Florida politicians will stop seeing Disney's magic as the company "Where Dreams Come True" tries to escape its public relations nightmare.

CEO Bob Chapek issued an apology to employees in a memo on Friday for his handling of Disney's response to Florida's controversial Parental Rights in Education Act and announced the company is halting its political donations pending a review.


"Speaking to you, reading your messages, and meeting with you have helped me better understand how painful our silence was. It is clear that this is not just an issue about a bill in Florida, but instead yet another challenge to basic human rights. You needed me to be a stronger ally in the fight for equal rights and I let you down. I am sorry," the memo read, according to the Hollywood Reporter.

Chapek vowed to ramp up contributions to advocacy groups committed to challenging similar legislation in other states. The pause on political donations in Florida will be in effect while the company develops a "new framework for our political giving that will ensure our advocacy better reflects our values."

Last Friday, Chapek sent a separate memo to employees seeking to ease concerns about the company's response to the Florida legislation. He refrained from taking a stance on the issue but emphasized the company's commitment to the LGBT community. In the face of growing pressure, he reversed course and denounced the bill by Wednesday. In his most recent memo, Chapek pledged to be a better ally.

"I am committed to this work and to you all and will continue to engage with the LGBTQ+ community so that I can become a better ally. You will hear more about our progress in the coming weeks," he said. "I missed the mark in this case but am an ally you can count on — and I will be an outspoken champion for the protections, visibility, and opportunity you deserve."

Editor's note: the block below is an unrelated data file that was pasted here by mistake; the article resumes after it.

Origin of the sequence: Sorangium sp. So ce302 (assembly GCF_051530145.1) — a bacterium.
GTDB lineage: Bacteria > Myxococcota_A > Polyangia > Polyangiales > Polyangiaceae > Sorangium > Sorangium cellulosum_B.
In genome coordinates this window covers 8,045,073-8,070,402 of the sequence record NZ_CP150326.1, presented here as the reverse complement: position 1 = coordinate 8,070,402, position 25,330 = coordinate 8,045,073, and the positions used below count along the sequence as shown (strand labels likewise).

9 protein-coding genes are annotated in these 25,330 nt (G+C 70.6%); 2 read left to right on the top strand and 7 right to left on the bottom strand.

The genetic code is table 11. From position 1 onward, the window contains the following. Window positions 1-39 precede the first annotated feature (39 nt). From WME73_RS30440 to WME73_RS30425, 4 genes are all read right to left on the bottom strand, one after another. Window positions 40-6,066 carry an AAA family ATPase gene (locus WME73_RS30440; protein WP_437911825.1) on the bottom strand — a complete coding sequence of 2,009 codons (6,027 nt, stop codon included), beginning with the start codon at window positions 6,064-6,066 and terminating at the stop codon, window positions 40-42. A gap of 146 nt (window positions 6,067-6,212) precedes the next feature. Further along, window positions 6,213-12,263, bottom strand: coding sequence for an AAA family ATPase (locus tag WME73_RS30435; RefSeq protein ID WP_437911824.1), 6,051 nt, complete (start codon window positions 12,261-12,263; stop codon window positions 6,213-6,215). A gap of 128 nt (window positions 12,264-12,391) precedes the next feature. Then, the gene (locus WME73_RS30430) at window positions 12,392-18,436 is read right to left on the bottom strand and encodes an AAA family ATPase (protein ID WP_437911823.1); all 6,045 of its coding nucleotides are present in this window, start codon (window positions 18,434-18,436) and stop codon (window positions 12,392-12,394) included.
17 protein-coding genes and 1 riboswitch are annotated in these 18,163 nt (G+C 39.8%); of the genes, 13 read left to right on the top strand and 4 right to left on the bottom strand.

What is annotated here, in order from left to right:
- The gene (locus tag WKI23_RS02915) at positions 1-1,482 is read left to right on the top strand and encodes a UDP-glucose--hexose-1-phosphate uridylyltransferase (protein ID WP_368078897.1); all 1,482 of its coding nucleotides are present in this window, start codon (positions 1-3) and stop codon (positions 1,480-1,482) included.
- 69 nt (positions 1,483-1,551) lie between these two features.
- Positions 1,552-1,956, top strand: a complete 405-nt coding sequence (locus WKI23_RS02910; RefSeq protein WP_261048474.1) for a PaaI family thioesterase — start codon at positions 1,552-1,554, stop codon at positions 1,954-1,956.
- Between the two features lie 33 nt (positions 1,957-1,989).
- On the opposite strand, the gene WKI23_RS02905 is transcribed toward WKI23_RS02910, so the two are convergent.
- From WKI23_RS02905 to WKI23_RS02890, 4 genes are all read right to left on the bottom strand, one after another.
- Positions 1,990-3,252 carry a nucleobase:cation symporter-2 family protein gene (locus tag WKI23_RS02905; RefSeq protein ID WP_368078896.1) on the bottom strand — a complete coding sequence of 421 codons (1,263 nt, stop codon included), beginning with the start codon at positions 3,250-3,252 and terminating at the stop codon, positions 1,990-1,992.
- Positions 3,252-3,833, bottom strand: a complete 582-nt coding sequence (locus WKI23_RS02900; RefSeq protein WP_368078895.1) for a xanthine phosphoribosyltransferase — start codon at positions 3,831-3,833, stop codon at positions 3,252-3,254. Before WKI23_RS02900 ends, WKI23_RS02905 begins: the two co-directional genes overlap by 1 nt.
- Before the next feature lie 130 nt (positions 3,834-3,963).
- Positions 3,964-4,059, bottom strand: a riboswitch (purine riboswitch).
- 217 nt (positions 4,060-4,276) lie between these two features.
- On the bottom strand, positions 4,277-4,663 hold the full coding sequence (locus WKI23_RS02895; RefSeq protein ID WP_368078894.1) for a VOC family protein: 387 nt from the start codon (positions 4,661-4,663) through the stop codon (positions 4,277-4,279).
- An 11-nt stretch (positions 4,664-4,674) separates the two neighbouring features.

The Parental Rights in Education Act, which critics dubbed the "Don't Say Gay" bill, puts restrictions on discussions about “sexual orientation and gender identity” in kindergarten through third-grade classrooms. The phrase "Don't Say Gay" does not appear in the text of the legislation, which also consigns parents the right to sue school districts that defy the bill. The legislation cleared the Florida Legislature earlier this week and is awaiting Gov. Ron DeSantis's signature. He is expected to sign it.

Although headquartered in Burbank, California, the company's iconic Disney World Resort is located in Orlando, Florida. Disney has over 60,000 employees in the state and is the largest employer in central Florida, according to the Orlando Business Journal. The company has frequently donated to politicians from both parties in the state.


In a departure from his predecessor, Chapek has tried to steer Disney out of the political fray. He argued in last week's memo to staff that "corporate statements do very little to change outcomes." But now, he has seemingly had a change of heart, insisting in his most recent memo that Disney has an opportunity to do good "by standing up for the rights of all."

The governor of the Sunshine State threw some shade at Disney's reversal at an event Thursday.

"If that’s the hill they’re going to die on, then how do they possibly explain lining their pockets with their relationship from the Communist Party of China? Because that’s what they do, and they make a fortune, and they don’t say a word about the really brutal practices at the hands of the CCP," DeSantis said. "Companies that have made a fortune catering to families should understand that parents don't want this injected into their kid’s kindergarten classroom. Our policies will be based on the best interest of Florida citizens, not the musing of woke corporations."